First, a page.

A federal court in Georgia has delayed until July 28, 2014, the criminal proceedings against Stewart Parnell, former owner of the Peanut Corp. of America, which was implicated in a 2008-2009 nationwide Salmonella outbreak that sickened hundreds and led to at least nine deaths. United States v. Parnell, No. 13-cr-12 (U.S. Dist. Ct., M.D. Ga., Albany Div., order entered July 11, 2014). The defendants, including former vice president of sales Michael Parnell and former quality assurance manager Mary Wilkerson, had argued that they did not have time to review some 100,000 documents produced by the prosecution just days before the original July 14 trial date. The court refused to dismiss the 76-count felony indictment as an alternative remedy.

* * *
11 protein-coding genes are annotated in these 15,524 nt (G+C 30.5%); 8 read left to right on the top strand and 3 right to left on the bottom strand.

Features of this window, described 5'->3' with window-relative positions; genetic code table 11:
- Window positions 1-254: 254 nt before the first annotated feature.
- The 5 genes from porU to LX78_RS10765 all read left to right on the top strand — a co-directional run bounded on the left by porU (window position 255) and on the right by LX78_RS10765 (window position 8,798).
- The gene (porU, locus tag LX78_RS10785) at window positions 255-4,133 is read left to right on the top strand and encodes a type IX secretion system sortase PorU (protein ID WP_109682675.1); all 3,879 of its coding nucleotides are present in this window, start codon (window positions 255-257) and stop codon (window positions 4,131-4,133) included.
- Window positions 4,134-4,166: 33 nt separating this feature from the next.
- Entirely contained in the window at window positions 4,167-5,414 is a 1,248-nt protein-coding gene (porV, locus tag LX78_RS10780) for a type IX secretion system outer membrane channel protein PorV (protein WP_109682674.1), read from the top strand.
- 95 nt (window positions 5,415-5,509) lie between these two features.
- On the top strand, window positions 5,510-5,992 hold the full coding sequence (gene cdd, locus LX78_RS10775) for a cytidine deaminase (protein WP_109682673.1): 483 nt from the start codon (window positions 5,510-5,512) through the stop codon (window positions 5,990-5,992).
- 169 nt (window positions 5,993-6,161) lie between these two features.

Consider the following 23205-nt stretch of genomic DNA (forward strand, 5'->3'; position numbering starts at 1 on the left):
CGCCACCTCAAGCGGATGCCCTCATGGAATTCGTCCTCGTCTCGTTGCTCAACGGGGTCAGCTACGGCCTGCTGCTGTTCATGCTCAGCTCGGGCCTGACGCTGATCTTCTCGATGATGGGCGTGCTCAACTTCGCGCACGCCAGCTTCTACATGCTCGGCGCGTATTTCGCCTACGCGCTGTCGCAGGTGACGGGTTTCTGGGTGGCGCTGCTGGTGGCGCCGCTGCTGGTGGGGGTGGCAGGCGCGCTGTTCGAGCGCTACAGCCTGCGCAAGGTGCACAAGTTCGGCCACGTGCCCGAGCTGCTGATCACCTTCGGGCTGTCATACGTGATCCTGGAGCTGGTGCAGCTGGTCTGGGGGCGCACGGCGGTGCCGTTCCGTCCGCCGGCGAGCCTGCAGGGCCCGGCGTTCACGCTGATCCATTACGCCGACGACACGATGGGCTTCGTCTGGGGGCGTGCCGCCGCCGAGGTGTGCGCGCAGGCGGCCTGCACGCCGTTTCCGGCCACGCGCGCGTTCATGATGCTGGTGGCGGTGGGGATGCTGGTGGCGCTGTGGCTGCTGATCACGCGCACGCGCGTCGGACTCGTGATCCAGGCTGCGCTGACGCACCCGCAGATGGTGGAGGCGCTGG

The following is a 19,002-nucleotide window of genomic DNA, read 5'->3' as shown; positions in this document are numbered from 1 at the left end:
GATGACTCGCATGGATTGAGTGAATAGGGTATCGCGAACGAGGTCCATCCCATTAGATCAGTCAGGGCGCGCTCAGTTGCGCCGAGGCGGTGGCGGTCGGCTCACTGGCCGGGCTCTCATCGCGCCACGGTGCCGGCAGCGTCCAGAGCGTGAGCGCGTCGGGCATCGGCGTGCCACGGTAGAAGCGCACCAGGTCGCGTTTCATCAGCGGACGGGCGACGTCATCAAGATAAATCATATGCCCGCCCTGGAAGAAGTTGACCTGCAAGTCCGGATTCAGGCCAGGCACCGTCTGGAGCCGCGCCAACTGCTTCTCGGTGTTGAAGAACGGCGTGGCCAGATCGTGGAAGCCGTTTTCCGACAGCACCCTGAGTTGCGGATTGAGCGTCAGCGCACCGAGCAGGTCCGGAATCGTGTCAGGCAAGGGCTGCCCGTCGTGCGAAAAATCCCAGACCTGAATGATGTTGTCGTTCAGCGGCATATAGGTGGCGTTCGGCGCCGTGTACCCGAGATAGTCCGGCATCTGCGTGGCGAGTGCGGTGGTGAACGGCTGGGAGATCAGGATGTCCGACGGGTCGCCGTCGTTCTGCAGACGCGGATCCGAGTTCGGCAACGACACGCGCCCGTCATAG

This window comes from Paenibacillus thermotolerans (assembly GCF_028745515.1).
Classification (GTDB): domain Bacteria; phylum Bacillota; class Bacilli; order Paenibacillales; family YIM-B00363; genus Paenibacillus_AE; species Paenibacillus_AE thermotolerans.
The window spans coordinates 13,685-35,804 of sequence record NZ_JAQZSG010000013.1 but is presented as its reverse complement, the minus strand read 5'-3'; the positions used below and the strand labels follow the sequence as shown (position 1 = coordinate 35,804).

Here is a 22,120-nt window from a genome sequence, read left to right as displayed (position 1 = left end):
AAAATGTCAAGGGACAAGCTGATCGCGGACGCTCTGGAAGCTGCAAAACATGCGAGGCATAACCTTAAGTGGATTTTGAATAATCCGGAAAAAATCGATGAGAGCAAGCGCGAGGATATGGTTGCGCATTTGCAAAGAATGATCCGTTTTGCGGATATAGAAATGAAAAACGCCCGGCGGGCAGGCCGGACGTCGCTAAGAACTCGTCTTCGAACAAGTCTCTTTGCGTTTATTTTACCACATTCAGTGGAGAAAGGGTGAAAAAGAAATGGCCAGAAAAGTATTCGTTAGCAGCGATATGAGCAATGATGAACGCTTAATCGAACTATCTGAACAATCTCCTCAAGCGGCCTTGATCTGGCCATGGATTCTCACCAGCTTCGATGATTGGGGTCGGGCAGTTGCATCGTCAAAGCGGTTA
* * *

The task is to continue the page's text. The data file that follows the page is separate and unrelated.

Meanwhile, the court is also considering whether a Centers for Disease Control and Prevention (CDC) official should be allowed to testify during the trial, indicating that it would conduct a Daubert hearing to determine whether the testimony of CDC Outbreak Response and Prevention Branch Chief Ian Williams is sufficiently reliable to be admitted. Parnell has reportedly requested that Daubert hearings be conducted as to all eight of the government’s experts, but the court will allow just one, stating, “There are several problems with Parnell’s request. First, ‘[a] district court should conduct a Daubert inquiry when the opposing party’s motion for a hearing is supported by ‘conflicting medical literature and expert testimony.’ Parnell ignores this requirement and excuses the absence of detail in his motion by explaining that the government provided insufficient expert disclosures. But if the government violated its discovery obligations, the remedy is a discovery sanction, not a Daubert hearing.” See Law360, July 14 and 17, 2014; Manufacturing Business Technology, July 15, 2014.